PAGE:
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RE: [xmca] What gets noticed at AERA

This morning Monica and I attended a session for SIG officers. It included
an important discussion on the new way roundtables are being done. As you
probably know, being a small SIG we have few "session" slots available to
us. There are more opportunities for roundtables and these are now done with
a chair and multiple papers... much like a symposium, but without all the
podiums and powerpoints. It seems - at least to me - that a roundtable is
most appropriate for works in progress and/ or work where in depth
presentation and discussion is preferred. The symposia offer much less time
for participants and seem to be more about disseminating rather than
discussing. Consider the idea of a roundtable when proposing for next year.
Of course posters are also an option. 

It might be interesting to include some topics for next year, as well. A
call, so to speak. 


Emily Duvall, PhD
Assistant Professor, Curriculum & Instruction
Assistant Professor, Neuroscience
Director, Northwest Inland Writing Project
University of Idaho
1031 North Academic Way
Coeur d'Alene, ID 83814


-----Original Message-----
From: xmca-bounces@weber.ucsd.edu [mailto:xmca-bounces@weber.ucsd.edu] On
Behalf Of Peter Smagorinsky
Sent: Saturday, April 14, 2012 7:39 PM
To: eXtended Mind, Culture, Activity
Subject: RE: [xmca] What gets noticed at AERA

Hi, I'm at AERA but neither blogging nor tweeting nor recording.

But, I'm incoming chair of the C-H SIG so let's start thinking of what we
can do next year at the San Francisco conference to make the SIG programs
more accessible to those who can't attend. All suggestions welcome; and more
importantly, all volunteers welcome.

-----Original Message-----
From: xmca-bounces@weber.ucsd.edu [mailto:xmca-bounces@weber.ucsd.edu] On
Behalf Of Martin Packer
Sent: Saturday, April 14, 2012 1:31 PM
To: eXtended Mind, Culture, Activity
Subject: Re: [xmca] What gets noticed at AERA

Can't we get some live blogging of AERA, as it unfolds?


On Apr 14, 2012, at 1:31 PM, Helena Worthen wrote:

> Hello --
> It sounds as if AERA is happening right now; if so, could someone keep an
ear open and see if anyone has noticed what's going on in Michigan -- some
language that's being attached to the higher ed appropriations bill that
attempts to prevent universities from placing students in any
non-profit/civic, religious, etc organization that engages in "protest,
demonstration or organization against a Michigan business."  This was sent
to me by a colleague. 
> I'm curious to see if this item came up in any discussions.
> Helena
>> Dear Colleague,
>> We write to seek your support in averting an imminent threat against the
academic freedom of Michigan's public universities.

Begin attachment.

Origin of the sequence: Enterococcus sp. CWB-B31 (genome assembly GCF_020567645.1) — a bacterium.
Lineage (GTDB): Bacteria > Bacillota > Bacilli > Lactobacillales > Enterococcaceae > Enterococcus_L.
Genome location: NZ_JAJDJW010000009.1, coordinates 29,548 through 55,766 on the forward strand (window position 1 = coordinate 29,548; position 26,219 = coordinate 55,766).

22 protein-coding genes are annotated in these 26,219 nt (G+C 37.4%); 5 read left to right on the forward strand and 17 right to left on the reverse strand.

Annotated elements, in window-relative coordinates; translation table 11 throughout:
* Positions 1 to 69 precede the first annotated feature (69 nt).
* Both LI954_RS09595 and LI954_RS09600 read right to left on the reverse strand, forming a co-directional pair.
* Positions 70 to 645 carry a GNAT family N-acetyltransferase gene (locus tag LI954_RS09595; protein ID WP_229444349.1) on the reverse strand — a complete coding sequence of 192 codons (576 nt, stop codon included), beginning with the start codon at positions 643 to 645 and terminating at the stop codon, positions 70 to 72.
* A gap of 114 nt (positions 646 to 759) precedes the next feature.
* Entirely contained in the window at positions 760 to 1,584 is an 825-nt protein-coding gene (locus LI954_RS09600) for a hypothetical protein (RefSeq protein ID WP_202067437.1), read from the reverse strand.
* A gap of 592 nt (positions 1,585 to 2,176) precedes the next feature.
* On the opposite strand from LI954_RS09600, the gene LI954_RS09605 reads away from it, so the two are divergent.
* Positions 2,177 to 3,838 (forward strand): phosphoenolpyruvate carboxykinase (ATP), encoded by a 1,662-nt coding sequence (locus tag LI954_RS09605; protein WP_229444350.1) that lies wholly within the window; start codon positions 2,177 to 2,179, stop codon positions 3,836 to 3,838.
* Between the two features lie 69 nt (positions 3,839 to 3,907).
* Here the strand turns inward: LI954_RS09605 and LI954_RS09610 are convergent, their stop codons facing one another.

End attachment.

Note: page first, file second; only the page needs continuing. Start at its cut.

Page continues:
>> When the Michigan legislature returns from recess next week, it will be
voting on appropriations for state colleges and universities. Recently, the
following language was added to the higher education appropriations bill:
>> Sec. 273a. It is the intent of the legislature that a public university
that receives funds in section 236 shall not collaborate in any manner with
a nonprofit worker center whose documented activities include coercion
through protest, demonstration, or organization against a Michigan business.
>> As described in a recent front-page story in the Lansing State Journal,
this disturbing language seems to have been the result of a field placement
by a University of Michigan social work student with the Restaurant
Opportunities Center of Michigan (ROC-Michigan). ROC is a non-profit
organization dedicated to improving working conditions and opportunities for
advancement in the restaurant industry. Among many other projects furthering
fair and effective economic development in Michigan, ROC has articulated
demands for fair treatment of workers in Michigan restaurants. It has been
suggested that the Michigan Restaurant Association suggested the language
above as a retaliatory move against ROC, its interns and their faculty
>> This language is so broad that it could potentially prevent public
universities from forming partnerships or placing students with virtually
any civic, religious, or other non-profit organization that engages in
public outreach. It represents direct interference by the legislature in the
university curriculum, and thereby curtails the academic freedom of the
universities, their faculty members, and students. It is essential that the
fundamental academic freedom and citizen engagement that are at the heart of
our universities' mission not be held hostage to their budgetary needs.
>> We are collecting individual and organizational endorsements to include
on the letter which has been cut and pasted as well as attached to this
document, to Michigan legislators in the appropriations and conference
committees.   The legislature is moving quickly, and it is critical that you
respond as soon as possible.
>> Please respond to the Intercollegiate Community Engagement Working Group
at intercollegiatecommunity@gmail.com to indicate your willingness to sign
on to this letter as an individual or as an organization, and please include
your title and organizational position for identification purposes only. If
you have any questions, please contact Ian Robinson
(e.ian.robinson@gmail.com) or Michelle Kaminski (michellekaminsk@gmail.com)
two members of the committee who are academic professionals.
> Helena Worthen
> helena.worthen@berkeley.edu
> 21 San Mateo Road
> Berkeley, CA 94707
> Visiting Scholar, UCB Center for Labor Research and Education
> 510-828-2745
> __________________________________________
> _____
> xmca mailing list
> xmca@weber.ucsd.edu
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